NR has also been shown to enhance healthspan in rodent studies. Along those lines, one NR mouse study showed that supplementing with the molecule increases running endurance in aged mice. These improvements in physical function resulted from enhanced mitochondrial health as demonstrated by NR-induced increased mitochondrial oxygen consumption rates. The same study also showed that NR increases mouse average lifespan by about 5%. These findings make NR supplementation promising for healthier aging.
NAD+ Precursor Clinical Trials
NMN is the most direct NAD+ precursor, only one enzymatic step away from forming NAD+. Relative to the other precursors, NMN has only recently been tested in clinical trials for treating age-related deficits. One study in men showed that NMN effectively increases blood NAD+ levels. Only 125 mg of NMN was shown to nearly double blood NAD+ levels after four weeks, whereby NAD+ levels plateaued. Another study of MIB-626’s (a company founded by David Sinclair) NMN also doubled blood NAD+ levels, specifically in middle-aged and older adults.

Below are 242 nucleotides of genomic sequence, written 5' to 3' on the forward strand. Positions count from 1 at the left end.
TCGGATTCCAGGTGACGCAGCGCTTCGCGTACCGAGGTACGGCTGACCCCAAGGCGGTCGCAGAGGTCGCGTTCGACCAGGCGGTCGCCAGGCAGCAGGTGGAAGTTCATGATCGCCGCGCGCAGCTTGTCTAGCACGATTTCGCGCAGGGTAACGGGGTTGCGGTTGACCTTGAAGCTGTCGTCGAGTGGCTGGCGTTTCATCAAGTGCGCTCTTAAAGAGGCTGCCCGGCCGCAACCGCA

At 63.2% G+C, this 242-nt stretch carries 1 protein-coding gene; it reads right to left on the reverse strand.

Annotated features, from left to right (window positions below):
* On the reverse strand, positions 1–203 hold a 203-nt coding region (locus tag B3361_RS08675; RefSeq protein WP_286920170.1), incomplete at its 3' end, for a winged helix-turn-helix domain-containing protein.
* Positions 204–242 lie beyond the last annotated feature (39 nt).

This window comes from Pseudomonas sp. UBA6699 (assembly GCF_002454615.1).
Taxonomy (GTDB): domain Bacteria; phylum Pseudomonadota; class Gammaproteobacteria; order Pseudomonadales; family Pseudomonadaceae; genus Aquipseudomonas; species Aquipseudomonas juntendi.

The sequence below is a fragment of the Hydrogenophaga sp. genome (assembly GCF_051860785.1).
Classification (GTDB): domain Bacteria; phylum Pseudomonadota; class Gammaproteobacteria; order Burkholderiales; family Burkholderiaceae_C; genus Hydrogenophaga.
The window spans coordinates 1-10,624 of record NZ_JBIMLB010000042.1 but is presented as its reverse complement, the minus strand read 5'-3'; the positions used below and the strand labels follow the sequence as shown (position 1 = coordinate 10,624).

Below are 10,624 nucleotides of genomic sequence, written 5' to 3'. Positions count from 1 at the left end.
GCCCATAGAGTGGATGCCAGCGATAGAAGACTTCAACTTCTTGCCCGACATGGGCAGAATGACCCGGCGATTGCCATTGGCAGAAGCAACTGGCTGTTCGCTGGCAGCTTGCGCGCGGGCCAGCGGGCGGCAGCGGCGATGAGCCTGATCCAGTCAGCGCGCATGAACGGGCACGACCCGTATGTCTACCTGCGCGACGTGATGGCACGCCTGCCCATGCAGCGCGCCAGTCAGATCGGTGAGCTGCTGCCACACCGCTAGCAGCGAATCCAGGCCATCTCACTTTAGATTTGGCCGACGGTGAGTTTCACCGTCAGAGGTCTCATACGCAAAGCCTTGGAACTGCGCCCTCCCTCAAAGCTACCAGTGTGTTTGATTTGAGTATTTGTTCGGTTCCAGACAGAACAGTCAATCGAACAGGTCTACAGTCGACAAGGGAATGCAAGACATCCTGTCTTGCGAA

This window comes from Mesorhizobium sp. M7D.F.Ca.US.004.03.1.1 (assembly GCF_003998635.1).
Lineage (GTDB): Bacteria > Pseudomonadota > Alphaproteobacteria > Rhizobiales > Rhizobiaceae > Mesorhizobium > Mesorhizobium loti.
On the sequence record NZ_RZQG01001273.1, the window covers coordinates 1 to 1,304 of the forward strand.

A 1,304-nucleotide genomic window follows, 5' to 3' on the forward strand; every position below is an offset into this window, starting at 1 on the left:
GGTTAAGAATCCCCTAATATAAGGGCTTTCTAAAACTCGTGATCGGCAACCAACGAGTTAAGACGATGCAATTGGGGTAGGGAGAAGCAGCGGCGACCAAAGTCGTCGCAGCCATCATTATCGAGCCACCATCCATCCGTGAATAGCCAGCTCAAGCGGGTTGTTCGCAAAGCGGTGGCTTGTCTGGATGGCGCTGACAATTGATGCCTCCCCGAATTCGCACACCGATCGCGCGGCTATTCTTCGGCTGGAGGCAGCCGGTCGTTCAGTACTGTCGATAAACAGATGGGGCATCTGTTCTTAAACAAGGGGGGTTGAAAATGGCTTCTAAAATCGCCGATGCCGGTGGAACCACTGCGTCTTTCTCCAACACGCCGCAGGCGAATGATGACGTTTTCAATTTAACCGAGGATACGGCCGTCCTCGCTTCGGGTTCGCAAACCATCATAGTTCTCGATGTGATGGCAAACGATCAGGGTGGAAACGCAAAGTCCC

Several studies have shown that NMN improves physical performance and sleep quality. In older adults, NMN improves sleep quality and physical performance. This dose of NMN also improved grip strength and walking speed in older men, in addition to enhancing muscle function and mobility. Other studies have also shown that NMN improves physical performance and sleep quality. Additionally, NMN improved muscle oxygen utilization and exercise performance in amateur runners.
In prediabetic, overweight or obese, postmenopausal women, NMN increased muscle and white blood cell NAD+ levels and improved insulin sensitivity, suggesting that NMN could prevent type 2 diabetes. Also in postmenopausal women, NMN improved glucose and cholesterol metabolism, hormone levels, and revered markers of skin aging.
NMN supplementation has also been shown to increase telomere length in the white blood cells of older adults. The shortening of telomeres has been associated with aging, so these findings demonstrate that NMN reverses aspects of molecular aging. In support of this, NMN has been shown to reduce the biological age of white blood cells from older adults.